Note: Please don’t do what I did in this post. Chances are you’ll make things worse in the long run. If you’re looking for information on fixing a Marx train that won’t run, go here for instructions on how to do that.
I fixed my Marx 490 locomotive this weekend. I used the tips in The All Gauge Model Railroading Marx Trains guide. Scroll down to the heading titled, “The Marx motor.”
I was skeptical because these instructions call for WD-40, and it seems I’ve read a hundred other places never to use WD-40 on any model train. But my Marx 490 wasn’t running well, and it would cost more to have it professionally repaired than it’s worth.But before I continue, let me interject something. If you’re here from Google because you just found a box of old trains that say “Mar” on them, the company is Marx, not Mar. And the trains look a lot like Lionel, but they’re not Lionel. In a few rare instances, Marx trains are very valuable. But in most cases, a Marx isn’t worth as much as the box a Lionel came in. Which is why I said it would cost more to repair my Marx than it was worth. I just had two Lionels repaired for $25 each, plus parts. You can usually get a Marx 490 with some cars on eBay for $25.
But that’s not to say Marxes don’t have charm. They certainly do.
There. I feel better now. Back to the story. Where was I? Oh yeah. WD-40. I didn’t use WD-40 on my Marx. I used Gunk Liquid Wrench instead. Two reasons: The main purpose behind WD-40 and similar oils is to clean, rather than lubricate. They leave a little bit of lubricant behind, but not a lot. Gunk Liquid Wrench, like WD-40, is primarily a solvent. But it has synthetic oil in it, whereas WD-40 has kerosene in it. In my mind, this makes Liquid Wrench a better choice for this purpose because what little lubricant it leaves behind when the solvent evaporates will be of higher quality and last longer than WD-40’s lubricant.
But there was a second reason. Liquid Wrench was on sale, so it was cheaper. I also thought long and hard about Marvel Mystery Oil in a spray can–it works in cars and airplanes something wonderful–but opted for Liquid Wrench because the instructions called for a penetrating lubricant, and I didn’t know if the Marvel would exhibit the same kinds of properties. I’m a journalist-turned-computer tech by trade, not a chemist.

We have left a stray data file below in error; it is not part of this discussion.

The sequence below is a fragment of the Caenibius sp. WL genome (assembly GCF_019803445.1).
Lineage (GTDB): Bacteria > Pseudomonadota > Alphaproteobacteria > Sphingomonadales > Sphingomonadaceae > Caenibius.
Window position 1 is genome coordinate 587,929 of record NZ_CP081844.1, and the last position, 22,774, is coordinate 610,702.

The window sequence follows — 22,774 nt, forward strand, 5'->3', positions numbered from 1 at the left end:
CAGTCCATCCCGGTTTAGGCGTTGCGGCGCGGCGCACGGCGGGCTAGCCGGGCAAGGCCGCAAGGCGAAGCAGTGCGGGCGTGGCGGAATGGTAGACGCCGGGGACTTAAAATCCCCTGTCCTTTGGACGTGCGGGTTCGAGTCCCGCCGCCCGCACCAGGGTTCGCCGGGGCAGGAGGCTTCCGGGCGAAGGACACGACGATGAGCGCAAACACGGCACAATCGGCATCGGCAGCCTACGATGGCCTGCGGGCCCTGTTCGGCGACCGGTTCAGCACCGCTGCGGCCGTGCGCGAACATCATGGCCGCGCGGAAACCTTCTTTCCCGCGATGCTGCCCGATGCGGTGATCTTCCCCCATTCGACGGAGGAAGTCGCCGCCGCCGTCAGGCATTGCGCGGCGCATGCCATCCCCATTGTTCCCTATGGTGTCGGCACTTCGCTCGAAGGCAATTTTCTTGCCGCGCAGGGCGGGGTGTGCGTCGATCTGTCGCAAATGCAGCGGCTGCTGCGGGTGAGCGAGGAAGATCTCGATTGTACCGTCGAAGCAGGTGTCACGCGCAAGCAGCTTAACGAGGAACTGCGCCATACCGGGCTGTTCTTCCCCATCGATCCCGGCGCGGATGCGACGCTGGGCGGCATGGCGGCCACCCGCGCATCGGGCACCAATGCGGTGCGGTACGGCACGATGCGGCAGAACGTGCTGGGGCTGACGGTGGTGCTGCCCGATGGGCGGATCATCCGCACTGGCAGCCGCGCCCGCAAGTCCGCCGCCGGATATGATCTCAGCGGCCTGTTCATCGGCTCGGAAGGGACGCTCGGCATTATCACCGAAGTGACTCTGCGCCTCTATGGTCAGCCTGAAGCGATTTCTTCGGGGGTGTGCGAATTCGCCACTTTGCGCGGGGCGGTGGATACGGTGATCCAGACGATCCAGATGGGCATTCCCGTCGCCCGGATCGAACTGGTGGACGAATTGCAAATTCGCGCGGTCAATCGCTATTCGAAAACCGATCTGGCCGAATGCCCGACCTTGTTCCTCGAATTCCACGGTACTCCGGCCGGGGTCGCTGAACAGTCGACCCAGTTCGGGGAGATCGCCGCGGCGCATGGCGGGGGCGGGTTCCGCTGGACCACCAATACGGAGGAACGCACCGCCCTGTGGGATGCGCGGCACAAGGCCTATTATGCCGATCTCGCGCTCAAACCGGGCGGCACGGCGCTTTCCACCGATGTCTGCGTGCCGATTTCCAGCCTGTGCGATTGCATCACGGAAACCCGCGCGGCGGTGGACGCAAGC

But first, I tried omitting the WD-40 step and just cleaned it with Goo Gone and TV tuner cleaner. Like I said, every time I turn around I read somewhere that you shouldn’t go near a model train with WD-40. Between the TV tuner cleaner and the Goo Gone, the train looked brand new very quickly. I was impressed. It ran very nicely too, but the next day it didn’t run at all. Figuring that now I had nothing to lose, I broke out the Liquid Wrench.
After a spraydown with Liquid Wrench, it ran too well–it flew off the track and fell 4 feet to my concrete floor. Ouch. That left a mark. One corner of the cab busted off, and it took me a good 15 minutes to find it. After I’d let the locomotive run 20 minutes–with a big load this time, to slow it down and keep it on the track–I re-glued the broken corner with some Tenax-7R plastic welder. Tenax is great stuff–apply a small amount of it, hold the pieces together for a minute, and they’ll stay. It’ll take 8 hours for the joint to completely dry and reach full strength, but after just a minute, the joint is as strong as it would be with every other glue I’ve ever tried on plastic.
Lesson learned: Keep your test track on the floor. Or surround it with pillows. Or use a Marx transformer that can send just a couple of volts on its lowest setting, so slow actually means slow.
The next day, I ran my 490 the opposite direction on my track–the first time I’d ever run a locomotive that direction on the track. And guess what? I found a bad spot on the track. It derailed–again–and the piece I’d glued fell off in spite of the cushions I’d placed all around my table.
Then I remembered that Tenax is amazing stuff if your two pieces fit snugly, because unlike some glues, Tenax doesn’t fill in the gaps at all. The break must not have been clean enough to give the Tenax adequate surface area to create a very strong bond. So I re-glued with epoxy, since epoxy will fill gaps. It held this time.
So now Marxie has a battle scar and he’s probably worth half what he was worth a week ago, but he runs very well. It’s short on ability but long on heart–it struggles pulling loads that won’t make a Lionel break a sweat. But it’ll pull them, and you can see it working hard doing it. And where a Lionel will just give up on a grade with a curve with a long load of cars, the Marx just keeps spinning its wheels, ever faster, until something manages to catch and it propels on its way.
I think that’s what I like about it. It never gives up.
There are a few other things to like about them too. Like I said before, you can buy a Marx locomotive for less than the price of the box a Lionel locomotive came in. Marxes are easy to take apart–mine’s held together by four joints, easily pried apart with a small slotted screwdriver. And the motor is simpler than a Lionel, so it’s easier to understand. If you want to learn how to fix toy trains, Marxes are easy to learn on, and if you mess up, you ruin a $15 locomotive rather than a $100-$1,000 locomotive.